(Bloomberg Opinion) -- Ever since humans first rode in an elevator more than a century ago we’ve been afraid of getting stuck in one (or worse). The related requirement that these modern marvels are serviced and upgraded regularly is pretty handy for industry leaders Otis, Kone Oyj, Schindler and Thyssenkrupp AG. The companies generate about half their elevator revenues this way, as opposed to the lower-margin sales of original equipment.
In good years Otis and Kone have achieved an operating return on sales in excess of 14%. That’s decent for the industrial sector, although a competitive Chinese market has made things more difficult lately.
Tough safety regulations and the need to support big teams of technicians are a natural defense against new competitors. The four companies I mentioned have locked up more than 60 percent of the elevator market. Three of them are European.(1)
The decent profitability and oligopolistic industry structure are big attractions for would-be acquirers of Thyssenkrupp’s elevator unit, which the German conglomerate has put up for sale. But the big four’s dominance won’t have gone unnoticed by antitrust officials, who could play a central role in determining how any further consolidation plays out.
Depending on the bidder, any political desire to build a European elevator champion may run into resistance from those who fear entrenching the power of already dominant companies (as happened when Germany’s Siemens AG and France’s Alstom SA tried to merge their rail businesses).
Thyssenkrupp isn’t the only active player in the industry. United Technologies Corp.’s move to spin out its Otis elevator unit has triggered speculation that the U.S. manufacturer might also get involved in M&A. Last week, Switzerland’s Schindler denied a report that it had been targeted by its American rival. Finland’s Kone, meanwhile, is open about wanting to buy the Thyssenkrupp business, telling the Handelsblatt newspaper last week that the two companies would be “a perfect fit.”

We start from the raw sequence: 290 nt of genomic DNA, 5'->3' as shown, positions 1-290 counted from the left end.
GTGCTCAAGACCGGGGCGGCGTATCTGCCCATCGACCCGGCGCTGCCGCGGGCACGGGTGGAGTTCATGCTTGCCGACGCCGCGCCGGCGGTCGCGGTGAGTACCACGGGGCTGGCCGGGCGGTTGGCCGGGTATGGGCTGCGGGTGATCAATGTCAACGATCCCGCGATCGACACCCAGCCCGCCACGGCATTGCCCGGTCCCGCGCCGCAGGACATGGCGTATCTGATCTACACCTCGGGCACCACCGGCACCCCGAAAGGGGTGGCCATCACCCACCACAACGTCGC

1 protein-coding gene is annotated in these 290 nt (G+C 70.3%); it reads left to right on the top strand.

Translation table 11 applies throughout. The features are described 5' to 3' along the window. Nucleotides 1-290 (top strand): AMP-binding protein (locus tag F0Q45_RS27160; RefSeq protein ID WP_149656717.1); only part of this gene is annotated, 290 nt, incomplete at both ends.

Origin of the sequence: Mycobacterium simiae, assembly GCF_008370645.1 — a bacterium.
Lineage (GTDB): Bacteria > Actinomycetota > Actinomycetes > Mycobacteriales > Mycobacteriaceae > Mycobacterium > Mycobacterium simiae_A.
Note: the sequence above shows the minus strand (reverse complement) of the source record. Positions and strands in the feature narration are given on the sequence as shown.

Combining Kone and the Thyssenkrupp unit would create an industry behemoth with more than 16 billion euros ($17.7 billion) of sales. Though weaker than Kone’s, Thyssenkrupp’s elevator earnings have tended to far outstrip what the unwieldy German conglomerate makes from its other businesses. Its future should be bright too.
Urbanization, aging populations and more single-person households are all spurring the construction of denser, taller residential buildings, especially in Asia. China accounts for more than 60% of the world’s new elevator installations.
It’s reasonable to think the Thyssenkrupp elevator business would be worth about 15 billion euros if carved out – double the value investors ascribe to the whole conglomerate today. Add a premium for potential synergies and the value could rise further. Kone and Thyssenkrupp would complement each other well: the former is stronger in China while the latter has a bigger U.S. business. And the potential procurement, research and labor force savings from a merger would surely beat any earnings improvements that a private equity buyer could deliver by itself.
The big question is whether antitrust officials would agree to two of the big four elevator firms merging? It’s barely a decade since the European Union smacked the companies with almost 1 billion euros in fines for running a price-fixing cartel in several countries. Company employees rigged bids involving hospitals, the European Commision noted. Hardly a good precedent.
Thyssenkrupp is burning cash and its stock has fallen more than 35% in the past year. It can ill afford to get involved in another protracted and ultimately unsuccessful antitrust review. Earlier this year Brussels blocked an attempt to combine its European steel operations with Tata Steel.
Kone could sell certain assets to ease competition concerns. Still, it’s understandable that Thyssenkrupp is said to favor a partial sale to private equity, according to Bloomberg News’s Aaron Kirchfeld and colleagues. This might not realize the highest price but it’s surely the easier deal to pull off, provided trade unions can be reassured.
Europe has three world-beating elevator makers. Reducing the trio to two has clear benefits for the companies. What’s in it for customers isn’t quite so obvious.
(1) The maintenance business is more fragmented, however.
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Chris Bryant is a Bloomberg Opinion columnist covering industrial companies. He previously worked for the Financial Times.
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